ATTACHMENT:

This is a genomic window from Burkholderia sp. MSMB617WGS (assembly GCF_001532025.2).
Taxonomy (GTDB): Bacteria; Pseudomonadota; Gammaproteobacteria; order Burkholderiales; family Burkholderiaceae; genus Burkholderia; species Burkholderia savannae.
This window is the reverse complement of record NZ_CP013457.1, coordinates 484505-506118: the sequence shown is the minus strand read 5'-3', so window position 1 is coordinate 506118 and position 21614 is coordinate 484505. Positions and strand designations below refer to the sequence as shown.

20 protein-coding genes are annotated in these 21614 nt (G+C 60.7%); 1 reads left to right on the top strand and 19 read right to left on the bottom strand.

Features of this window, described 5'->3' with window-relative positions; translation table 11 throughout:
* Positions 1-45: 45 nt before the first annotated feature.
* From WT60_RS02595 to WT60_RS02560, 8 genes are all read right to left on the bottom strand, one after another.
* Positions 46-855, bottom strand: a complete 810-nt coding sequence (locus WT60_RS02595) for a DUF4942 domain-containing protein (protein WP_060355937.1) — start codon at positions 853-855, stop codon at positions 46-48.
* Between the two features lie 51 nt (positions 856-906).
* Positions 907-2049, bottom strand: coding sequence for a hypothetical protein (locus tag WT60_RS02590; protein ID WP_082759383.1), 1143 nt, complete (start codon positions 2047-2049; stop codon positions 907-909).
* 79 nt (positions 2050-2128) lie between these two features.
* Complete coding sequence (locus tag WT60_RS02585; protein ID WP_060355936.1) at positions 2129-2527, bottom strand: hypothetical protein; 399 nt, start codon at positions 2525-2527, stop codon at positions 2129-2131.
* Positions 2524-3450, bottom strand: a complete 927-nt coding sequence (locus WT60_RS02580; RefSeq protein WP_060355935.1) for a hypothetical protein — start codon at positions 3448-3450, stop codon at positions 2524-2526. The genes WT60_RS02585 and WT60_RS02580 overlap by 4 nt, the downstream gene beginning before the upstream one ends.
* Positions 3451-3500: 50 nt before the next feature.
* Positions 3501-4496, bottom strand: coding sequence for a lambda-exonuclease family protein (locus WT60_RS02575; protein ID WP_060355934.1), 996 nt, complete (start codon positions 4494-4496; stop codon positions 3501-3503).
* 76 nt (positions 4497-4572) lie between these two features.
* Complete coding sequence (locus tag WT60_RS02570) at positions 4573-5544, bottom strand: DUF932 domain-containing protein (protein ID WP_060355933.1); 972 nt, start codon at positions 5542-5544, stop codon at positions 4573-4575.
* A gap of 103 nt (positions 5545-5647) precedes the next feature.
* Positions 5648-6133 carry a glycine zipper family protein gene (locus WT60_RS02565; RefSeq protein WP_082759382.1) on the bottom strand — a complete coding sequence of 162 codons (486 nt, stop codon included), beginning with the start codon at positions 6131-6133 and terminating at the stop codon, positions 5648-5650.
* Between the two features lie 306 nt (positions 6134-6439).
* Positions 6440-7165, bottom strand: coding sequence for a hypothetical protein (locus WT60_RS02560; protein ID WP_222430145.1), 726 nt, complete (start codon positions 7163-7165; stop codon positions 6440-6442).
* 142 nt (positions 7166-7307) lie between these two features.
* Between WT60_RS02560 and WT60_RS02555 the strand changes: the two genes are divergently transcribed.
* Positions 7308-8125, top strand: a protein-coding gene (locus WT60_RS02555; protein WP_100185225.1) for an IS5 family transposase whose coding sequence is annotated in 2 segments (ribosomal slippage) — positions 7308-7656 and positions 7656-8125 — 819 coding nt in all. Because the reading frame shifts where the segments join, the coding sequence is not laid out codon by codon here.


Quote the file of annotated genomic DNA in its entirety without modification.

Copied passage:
This is a genomic window from Burkholderia sp. MSMB617WGS (assembly GCF_001532025.2).
Taxonomy (GTDB): Bacteria; Pseudomonadota; Gammaproteobacteria; order Burkholderiales; family Burkholderiaceae; genus Burkholderia; species Burkholderia savannae.
This window is the reverse complement of record NZ_CP013457.1, coordinates 484505-506118: the sequence shown is the minus strand read 5'-3', so window position 1 is coordinate 506118 and position 21614 is coordinate 484505. Positions and strand designations below refer to the sequence as shown.

20 protein-coding genes are annotated in these 21614 nt (G+C 60.7%); 1 reads left to right on the top strand and 19 read right to left on the bottom strand.

Features of this window, described 5'->3' with window-relative positions; translation table 11 throughout:
* Positions 1-45: 45 nt before the first annotated feature.
* From WT60_RS02595 to WT60_RS02560, 8 genes are all read right to left on the bottom strand, one after another.
* Positions 46-855, bottom strand: a complete 810-nt coding sequence (locus WT60_RS02595) for a DUF4942 domain-containing protein (protein WP_060355937.1) — start codon at positions 853-855, stop codon at positions 46-48.
* Between the two features lie 51 nt (positions 856-906).
* Positions 907-2049, bottom strand: coding sequence for a hypothetical protein (locus tag WT60_RS02590; protein ID WP_082759383.1), 1143 nt, complete (start codon positions 2047-2049; stop codon positions 907-909).
* 79 nt (positions 2050-2128) lie between these two features.
* Complete coding sequence (locus tag WT60_RS02585; protein ID WP_060355936.1) at positions 2129-2527, bottom strand: hypothetical protein; 399 nt, start codon at positions 2525-2527, stop codon at positions 2129-2131.
* Positions 2524-3450, bottom strand: a complete 927-nt coding sequence (locus WT60_RS02580; RefSeq protein WP_060355935.1) for a hypothetical protein — start codon at positions 3448-3450, stop codon at positions 2524-2526. The genes WT60_RS02585 and WT60_RS02580 overlap by 4 nt, the downstream gene beginning before the upstream one ends.
* Positions 3451-3500: 50 nt before the next feature.
* Positions 3501-4496, bottom strand: coding sequence for a lambda-exonuclease family protein (locus WT60_RS02575; protein ID WP_060355934.1), 996 nt, complete (start codon positions 4494-4496; stop codon positions 3501-3503).
* 76 nt (positions 4497-4572) lie between these two features.
* Complete coding sequence (locus tag WT60_RS02570) at positions 4573-5544, bottom strand: DUF932 domain-containing protein (protein ID WP_060355933.1); 972 nt, start codon at positions 5542-5544, stop codon at positions 4573-4575.
* A gap of 103 nt (positions 5545-5647) precedes the next feature.
* Positions 5648-6133 carry a glycine zipper family protein gene (locus WT60_RS02565; RefSeq protein WP_082759382.1) on the bottom strand — a complete coding sequence of 162 codons (486 nt, stop codon included), beginning with the start codon at positions 6131-6133 and terminating at the stop codon, positions 5648-5650.
* Between the two features lie 306 nt (positions 6134-6439).
* Positions 6440-7165, bottom strand: coding sequence for a hypothetical protein (locus WT60_RS02560; protein ID WP_222430145.1), 726 nt, complete (start codon positions 7163-7165; stop codon positions 6440-6442).
* 142 nt (positions 7166-7307) lie between these two features.
* Between WT60_RS02560 and WT60_RS02555 the strand changes: the two genes are divergently transcribed.
* Positions 7308-8125, top strand: a protein-coding gene (locus WT60_RS02555; protein WP_100185225.1) for an IS5 family transposase whose coding sequence is annotated in 2 segments (ribosomal slippage) — positions 7308-7656 and positions 7656-8125 — 819 coding nt in all. Because the reading frame shifts where the segments join, the coding sequence is not laid out codon by codon here.